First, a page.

What are these indicators that were mentioned in the above paragraph? In each conference, and with independents, there will be two or three teams that are obviously going to be good. This is because of their history, their coach, their recruiting which provides perpetual talent. But, going even further into their potential, there are many other factors to consider.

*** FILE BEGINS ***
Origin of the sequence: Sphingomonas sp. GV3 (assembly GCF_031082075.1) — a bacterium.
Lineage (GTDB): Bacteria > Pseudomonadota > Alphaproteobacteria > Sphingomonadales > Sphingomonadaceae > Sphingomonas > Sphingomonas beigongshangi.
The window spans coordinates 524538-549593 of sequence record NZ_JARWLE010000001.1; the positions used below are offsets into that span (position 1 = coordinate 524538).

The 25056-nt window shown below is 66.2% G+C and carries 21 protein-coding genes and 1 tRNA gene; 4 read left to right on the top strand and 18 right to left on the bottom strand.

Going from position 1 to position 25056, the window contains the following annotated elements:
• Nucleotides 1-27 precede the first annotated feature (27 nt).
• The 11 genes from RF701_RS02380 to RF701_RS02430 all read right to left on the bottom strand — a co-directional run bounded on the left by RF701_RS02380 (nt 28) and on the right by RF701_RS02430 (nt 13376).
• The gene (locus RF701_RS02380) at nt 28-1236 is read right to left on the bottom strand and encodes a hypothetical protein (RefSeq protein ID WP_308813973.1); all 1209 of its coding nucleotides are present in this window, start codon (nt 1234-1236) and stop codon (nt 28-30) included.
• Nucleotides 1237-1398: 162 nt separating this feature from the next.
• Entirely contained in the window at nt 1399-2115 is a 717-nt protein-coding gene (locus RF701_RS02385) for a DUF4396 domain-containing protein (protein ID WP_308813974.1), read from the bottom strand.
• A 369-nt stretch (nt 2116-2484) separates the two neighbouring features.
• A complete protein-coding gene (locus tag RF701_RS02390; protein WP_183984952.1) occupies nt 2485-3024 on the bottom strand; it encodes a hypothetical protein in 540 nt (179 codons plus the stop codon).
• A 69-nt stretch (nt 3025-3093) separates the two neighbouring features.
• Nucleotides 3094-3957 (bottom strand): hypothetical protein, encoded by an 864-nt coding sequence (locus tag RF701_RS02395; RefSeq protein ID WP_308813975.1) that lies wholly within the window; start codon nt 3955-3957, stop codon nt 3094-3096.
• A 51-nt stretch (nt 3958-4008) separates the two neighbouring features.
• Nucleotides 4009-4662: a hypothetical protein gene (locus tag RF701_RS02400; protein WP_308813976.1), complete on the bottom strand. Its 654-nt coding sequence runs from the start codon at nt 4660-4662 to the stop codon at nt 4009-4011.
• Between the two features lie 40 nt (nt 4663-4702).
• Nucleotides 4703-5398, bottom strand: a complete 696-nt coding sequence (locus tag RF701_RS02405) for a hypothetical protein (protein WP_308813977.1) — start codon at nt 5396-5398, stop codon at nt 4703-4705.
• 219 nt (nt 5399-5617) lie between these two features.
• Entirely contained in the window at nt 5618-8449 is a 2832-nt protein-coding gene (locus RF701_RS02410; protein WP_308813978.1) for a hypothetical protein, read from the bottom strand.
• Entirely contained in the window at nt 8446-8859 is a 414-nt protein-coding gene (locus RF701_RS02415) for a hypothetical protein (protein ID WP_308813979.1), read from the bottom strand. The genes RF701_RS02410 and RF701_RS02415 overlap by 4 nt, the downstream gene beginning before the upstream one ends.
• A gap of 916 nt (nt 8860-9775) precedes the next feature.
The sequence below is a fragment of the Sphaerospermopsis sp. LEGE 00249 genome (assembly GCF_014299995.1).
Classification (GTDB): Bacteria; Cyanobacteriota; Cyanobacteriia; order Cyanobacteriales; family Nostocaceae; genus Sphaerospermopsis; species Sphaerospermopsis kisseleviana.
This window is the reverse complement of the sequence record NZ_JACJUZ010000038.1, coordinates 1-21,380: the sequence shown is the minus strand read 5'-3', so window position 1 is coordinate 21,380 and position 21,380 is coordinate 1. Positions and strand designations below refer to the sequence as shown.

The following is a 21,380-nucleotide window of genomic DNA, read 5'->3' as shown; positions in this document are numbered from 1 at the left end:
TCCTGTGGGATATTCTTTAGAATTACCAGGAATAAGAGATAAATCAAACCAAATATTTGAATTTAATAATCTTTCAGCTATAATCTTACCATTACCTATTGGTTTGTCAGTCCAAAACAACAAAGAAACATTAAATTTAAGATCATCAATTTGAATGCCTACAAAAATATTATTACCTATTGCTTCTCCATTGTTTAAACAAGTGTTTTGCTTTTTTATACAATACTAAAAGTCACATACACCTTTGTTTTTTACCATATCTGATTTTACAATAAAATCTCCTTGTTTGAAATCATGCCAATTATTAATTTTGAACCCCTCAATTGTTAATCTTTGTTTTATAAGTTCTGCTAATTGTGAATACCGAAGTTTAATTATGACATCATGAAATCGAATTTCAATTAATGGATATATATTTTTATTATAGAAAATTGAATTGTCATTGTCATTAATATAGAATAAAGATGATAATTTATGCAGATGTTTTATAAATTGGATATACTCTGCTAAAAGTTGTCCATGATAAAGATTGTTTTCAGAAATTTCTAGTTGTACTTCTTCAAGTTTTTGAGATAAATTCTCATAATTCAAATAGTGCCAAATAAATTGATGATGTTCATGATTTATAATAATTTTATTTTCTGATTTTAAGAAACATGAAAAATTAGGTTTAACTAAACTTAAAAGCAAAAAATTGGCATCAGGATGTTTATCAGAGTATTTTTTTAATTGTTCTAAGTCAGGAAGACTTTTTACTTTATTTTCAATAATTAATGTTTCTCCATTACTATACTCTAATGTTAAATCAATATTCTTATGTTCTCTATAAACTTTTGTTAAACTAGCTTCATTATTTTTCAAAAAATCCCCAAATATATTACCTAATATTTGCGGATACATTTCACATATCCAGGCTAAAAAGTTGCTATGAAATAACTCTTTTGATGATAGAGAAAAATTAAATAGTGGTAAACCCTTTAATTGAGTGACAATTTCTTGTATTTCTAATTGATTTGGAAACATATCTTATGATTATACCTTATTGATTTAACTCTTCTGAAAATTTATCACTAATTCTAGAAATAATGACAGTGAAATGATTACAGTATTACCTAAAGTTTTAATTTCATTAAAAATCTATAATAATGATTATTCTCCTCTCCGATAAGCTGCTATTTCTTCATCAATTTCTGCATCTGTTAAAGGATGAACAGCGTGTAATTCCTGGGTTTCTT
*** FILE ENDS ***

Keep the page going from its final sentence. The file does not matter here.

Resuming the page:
We will use LSU as an example. Les Miles’ record at home at LSU is 69-10. Guess who plays them in Baton Rouge this year? The only team that they could possibly lose to, Alabama. LSU has lost to Alabama five straight times since the 9-6 win in Tuscaloosa in 2011. The odds are in favor of LSU this year because their talent level matches up well with Alabama. Going further, LSU returns eight starters on offense and nine on defense. This is double strong compared to Alabama with six on offense and five on defense. LSU returns fifty-two lettermen from a team that was 9-3, undefeated until the game with Alabama last year. The home crowd at LSU is fanatical. Les Miles was almost fired at the end of last year but survived. The players love to play for him. Generally when a popular coach is on the hot seat, his players will always fight harder to keep their coach.